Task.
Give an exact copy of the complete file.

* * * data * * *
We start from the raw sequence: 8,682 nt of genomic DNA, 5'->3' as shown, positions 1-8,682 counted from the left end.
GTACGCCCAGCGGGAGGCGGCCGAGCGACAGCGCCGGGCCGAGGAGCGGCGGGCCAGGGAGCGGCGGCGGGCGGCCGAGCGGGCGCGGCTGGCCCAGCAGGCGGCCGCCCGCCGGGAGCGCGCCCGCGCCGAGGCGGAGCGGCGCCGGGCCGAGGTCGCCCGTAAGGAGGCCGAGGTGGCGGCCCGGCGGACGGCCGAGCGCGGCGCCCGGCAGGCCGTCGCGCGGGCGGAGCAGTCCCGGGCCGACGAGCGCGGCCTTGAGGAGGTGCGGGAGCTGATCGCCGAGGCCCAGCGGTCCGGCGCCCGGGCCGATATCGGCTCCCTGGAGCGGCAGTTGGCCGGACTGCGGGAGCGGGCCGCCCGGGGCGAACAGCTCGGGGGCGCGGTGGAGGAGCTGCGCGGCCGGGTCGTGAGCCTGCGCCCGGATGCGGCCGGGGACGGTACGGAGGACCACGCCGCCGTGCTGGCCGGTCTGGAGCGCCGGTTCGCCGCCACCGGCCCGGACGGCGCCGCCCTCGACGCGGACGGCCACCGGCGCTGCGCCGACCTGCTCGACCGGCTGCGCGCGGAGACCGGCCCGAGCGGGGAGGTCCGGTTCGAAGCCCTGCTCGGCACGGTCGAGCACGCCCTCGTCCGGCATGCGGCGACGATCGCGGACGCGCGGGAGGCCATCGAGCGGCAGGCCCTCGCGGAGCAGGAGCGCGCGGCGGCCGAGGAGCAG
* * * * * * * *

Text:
We start from the raw sequence: 8,682 nt of genomic DNA, 5'->3' as shown, positions 1-8,682 counted from the left end.
GTACGCCCAGCGGGAGGCGGCCGAGCGACAGCGCCGGGCCGAGGAGCGGCGGGCCAGGGAGCGGCGGCGGGCGGCCGAGCGGGCGCGGCTGGCCCAGCAGGCGGCCGCCCGCCGGGAGCGCGCCCGCGCCGAGGCGGAGCGGCGCCGGGCCGAGGTCGCCCGTAAGGAGGCCGAGGTGGCGGCCCGGCGGACGGCCGAGCGCGGCGCCCGGCAGGCCGTCGCGCGGGCGGAGCAGTCCCGGGCCGACGAGCGCGGCCTTGAGGAGGTGCGGGAGCTGATCGCCGAGGCCCAGCGGTCCGGCGCCCGGGCCGATATCGGCTCCCTGGAGCGGCAGTTGGCCGGACTGCGGGAGCGGGCCGCCCGGGGCGAACAGCTCGGGGGCGCGGTGGAGGAGCTGCGCGGCCGGGTCGTGAGCCTGCGCCCGGATGCGGCCGGGGACGGTACGGAGGACCACGCCGCCGTGCTGGCCGGTCTGGAGCGCCGGTTCGCCGCCACCGGCCCGGACGGCGCCGCCCTCGACGCGGACGGCCACCGGCGCTGCGCCGACCTGCTCGACCGGCTGCGCGCGGAGACCGGCCCGAGCGGGGAGGTCCGGTTCGAAGCCCTGCTCGGCACGGTCGAGCACGCCCTCGTCCGGCATGCGGCGACGATCGCGGACGCGCGGGAGGCCATCGAGCGGCAGGCCCTCGCGGAGCAGGAGCGCGCGGCGGCCGAGGAGCAG